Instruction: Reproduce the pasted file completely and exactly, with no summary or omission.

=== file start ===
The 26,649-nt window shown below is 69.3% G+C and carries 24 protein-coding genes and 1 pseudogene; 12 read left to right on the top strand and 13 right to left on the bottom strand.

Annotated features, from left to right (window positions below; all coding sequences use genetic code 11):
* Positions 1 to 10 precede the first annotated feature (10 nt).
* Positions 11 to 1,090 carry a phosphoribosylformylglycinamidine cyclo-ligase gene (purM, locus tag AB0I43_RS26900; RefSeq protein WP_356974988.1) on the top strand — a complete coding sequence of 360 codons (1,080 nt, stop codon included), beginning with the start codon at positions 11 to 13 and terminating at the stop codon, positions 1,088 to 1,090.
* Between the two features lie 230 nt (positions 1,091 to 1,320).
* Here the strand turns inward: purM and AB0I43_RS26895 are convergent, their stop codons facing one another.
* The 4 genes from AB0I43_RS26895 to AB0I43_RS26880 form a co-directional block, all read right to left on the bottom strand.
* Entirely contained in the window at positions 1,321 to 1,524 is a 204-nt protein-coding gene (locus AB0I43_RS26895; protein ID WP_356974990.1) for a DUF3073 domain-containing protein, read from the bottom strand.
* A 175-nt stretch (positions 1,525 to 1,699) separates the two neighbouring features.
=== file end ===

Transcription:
The 26,649-nt window shown below is 69.3% G+C and carries 24 protein-coding genes and 1 pseudogene; 12 read left to right on the top strand and 13 right to left on the bottom strand.

Annotated features, from left to right (window positions below; all coding sequences use genetic code 11):
* Positions 1 to 10 precede the first annotated feature (10 nt).
* Positions 11 to 1,090 carry a phosphoribosylformylglycinamidine cyclo-ligase gene (purM, locus tag AB0I43_RS26900; RefSeq protein WP_356974988.1) on the top strand — a complete coding sequence of 360 codons (1,080 nt, stop codon included), beginning with the start codon at positions 11 to 13 and terminating at the stop codon, positions 1,088 to 1,090.
* Between the two features lie 230 nt (positions 1,091 to 1,320).
* Here the strand turns inward: purM and AB0I43_RS26895 are convergent, their stop codons facing one another.
* The 4 genes from AB0I43_RS26895 to AB0I43_RS26880 form a co-directional block, all read right to left on the bottom strand.
* Entirely contained in the window at positions 1,321 to 1,524 is a 204-nt protein-coding gene (locus AB0I43_RS26895; protein ID WP_356974990.1) for a DUF3073 domain-containing protein, read from the bottom strand.
* A 175-nt stretch (positions 1,525 to 1,699) separates the two neighbouring features.